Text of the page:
The revelation yesterday that a private detective working for Rupert Murdoch's U.K. tabloid News of the World may have infiltrated and tampered with the phones of murdered schoolgirl Milly Dowler and her family reignited the long-simmering phone hacking scandal, and this morning the renewed outrage is manifesting itself in several ways.
In one development, News of the World is losing major advertisers--including Ford, Lloyd's Bank, Renault, and Coca Cola--in response to the public outcry. We only found one report of an advertiser confirming that it will stick with the tabloid: the supermarket group Morrisons, according to Daily Finance.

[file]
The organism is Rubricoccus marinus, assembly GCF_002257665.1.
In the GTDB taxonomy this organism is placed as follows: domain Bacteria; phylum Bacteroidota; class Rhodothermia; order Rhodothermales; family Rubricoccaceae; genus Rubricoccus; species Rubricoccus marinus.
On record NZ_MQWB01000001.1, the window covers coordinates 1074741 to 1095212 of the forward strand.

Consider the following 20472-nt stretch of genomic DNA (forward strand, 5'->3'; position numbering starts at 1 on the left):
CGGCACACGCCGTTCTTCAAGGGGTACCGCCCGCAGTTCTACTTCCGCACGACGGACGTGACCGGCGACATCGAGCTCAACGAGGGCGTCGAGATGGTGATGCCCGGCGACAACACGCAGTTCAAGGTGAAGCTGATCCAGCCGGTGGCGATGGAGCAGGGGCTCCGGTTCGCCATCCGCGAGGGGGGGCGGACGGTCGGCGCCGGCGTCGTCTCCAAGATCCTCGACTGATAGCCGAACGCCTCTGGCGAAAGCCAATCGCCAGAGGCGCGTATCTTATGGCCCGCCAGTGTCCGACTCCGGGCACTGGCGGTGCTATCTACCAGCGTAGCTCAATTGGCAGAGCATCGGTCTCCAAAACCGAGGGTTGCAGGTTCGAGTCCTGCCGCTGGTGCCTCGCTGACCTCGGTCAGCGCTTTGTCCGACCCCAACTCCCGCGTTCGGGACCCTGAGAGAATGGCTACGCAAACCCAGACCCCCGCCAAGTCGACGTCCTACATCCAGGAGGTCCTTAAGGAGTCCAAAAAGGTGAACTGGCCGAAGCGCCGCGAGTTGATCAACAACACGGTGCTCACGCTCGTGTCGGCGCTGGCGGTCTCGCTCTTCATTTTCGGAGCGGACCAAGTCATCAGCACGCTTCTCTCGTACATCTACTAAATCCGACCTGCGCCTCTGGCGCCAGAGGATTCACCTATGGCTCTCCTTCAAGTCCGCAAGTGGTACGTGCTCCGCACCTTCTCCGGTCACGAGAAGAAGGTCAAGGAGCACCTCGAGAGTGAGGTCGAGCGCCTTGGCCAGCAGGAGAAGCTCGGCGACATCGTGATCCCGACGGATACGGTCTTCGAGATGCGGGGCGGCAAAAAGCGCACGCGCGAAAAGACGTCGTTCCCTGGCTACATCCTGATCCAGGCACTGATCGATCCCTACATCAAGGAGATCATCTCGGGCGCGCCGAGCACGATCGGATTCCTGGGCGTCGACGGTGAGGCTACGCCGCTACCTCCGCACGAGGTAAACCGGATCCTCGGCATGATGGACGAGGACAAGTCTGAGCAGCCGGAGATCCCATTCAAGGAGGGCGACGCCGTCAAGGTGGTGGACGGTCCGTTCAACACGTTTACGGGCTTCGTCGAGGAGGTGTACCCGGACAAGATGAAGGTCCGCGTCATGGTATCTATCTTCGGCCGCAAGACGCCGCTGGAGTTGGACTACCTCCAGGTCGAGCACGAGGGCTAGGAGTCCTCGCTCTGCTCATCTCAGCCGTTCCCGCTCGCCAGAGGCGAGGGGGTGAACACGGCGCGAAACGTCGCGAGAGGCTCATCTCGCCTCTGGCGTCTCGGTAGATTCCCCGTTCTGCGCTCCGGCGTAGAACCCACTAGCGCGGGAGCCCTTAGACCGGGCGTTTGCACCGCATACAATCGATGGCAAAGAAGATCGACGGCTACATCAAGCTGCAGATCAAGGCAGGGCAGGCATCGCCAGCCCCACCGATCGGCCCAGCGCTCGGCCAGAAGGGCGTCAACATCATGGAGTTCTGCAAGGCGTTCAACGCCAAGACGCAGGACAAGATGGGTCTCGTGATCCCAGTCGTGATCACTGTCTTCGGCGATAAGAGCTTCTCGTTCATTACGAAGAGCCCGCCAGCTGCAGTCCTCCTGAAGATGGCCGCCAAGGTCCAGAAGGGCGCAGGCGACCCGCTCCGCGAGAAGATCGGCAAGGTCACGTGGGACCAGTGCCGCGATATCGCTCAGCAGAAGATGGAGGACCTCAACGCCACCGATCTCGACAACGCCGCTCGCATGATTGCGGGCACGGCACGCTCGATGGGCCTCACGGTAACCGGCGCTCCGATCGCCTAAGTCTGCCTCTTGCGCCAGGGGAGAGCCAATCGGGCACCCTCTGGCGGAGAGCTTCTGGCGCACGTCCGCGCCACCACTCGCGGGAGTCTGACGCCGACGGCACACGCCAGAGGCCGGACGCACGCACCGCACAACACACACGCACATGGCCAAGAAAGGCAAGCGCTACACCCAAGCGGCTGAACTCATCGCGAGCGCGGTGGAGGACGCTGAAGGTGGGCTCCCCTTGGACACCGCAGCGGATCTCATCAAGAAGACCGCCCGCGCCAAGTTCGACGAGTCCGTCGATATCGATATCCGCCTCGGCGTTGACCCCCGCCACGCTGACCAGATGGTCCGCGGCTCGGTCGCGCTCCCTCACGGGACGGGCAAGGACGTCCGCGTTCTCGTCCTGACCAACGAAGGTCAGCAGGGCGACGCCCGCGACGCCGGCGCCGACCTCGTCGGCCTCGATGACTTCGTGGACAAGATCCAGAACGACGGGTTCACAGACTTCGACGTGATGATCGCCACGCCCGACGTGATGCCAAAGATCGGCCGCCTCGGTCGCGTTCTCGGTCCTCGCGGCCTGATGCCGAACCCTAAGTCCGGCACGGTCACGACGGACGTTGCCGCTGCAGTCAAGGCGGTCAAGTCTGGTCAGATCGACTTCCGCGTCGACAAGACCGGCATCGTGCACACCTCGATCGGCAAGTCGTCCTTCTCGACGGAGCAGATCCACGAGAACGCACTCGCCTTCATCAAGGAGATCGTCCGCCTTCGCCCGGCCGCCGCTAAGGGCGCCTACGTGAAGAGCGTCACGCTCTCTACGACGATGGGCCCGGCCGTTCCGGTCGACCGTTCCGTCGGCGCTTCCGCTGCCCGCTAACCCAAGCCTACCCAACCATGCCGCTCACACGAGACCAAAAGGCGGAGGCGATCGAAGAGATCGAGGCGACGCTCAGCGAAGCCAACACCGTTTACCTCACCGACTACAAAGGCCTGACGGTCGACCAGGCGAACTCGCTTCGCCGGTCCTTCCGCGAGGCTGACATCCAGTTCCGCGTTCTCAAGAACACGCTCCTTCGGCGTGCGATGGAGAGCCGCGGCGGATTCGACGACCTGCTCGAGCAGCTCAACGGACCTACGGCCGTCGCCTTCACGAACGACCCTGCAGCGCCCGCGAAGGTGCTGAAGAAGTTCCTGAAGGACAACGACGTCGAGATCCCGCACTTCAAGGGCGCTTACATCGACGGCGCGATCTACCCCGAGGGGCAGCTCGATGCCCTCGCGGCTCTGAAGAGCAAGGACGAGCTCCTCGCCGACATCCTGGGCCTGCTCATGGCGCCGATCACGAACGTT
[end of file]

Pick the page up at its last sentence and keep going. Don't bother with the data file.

The web of potential phone hacking victims, which was initially confined to celebrities, athletes, royals, and politicians, is also expanding. The BBC is reporting that police have contacted the relatives of victims of the 2005 terrorist attacks on London's transit system to determine whether their phones had been hacked, and there are also reports that investigators have reached out to the parents of Holly Wells and Jessica Chapman, two schoolgirls murdered in 2002. The investigation has now extended even to actor Hugh Grant, according to CNN.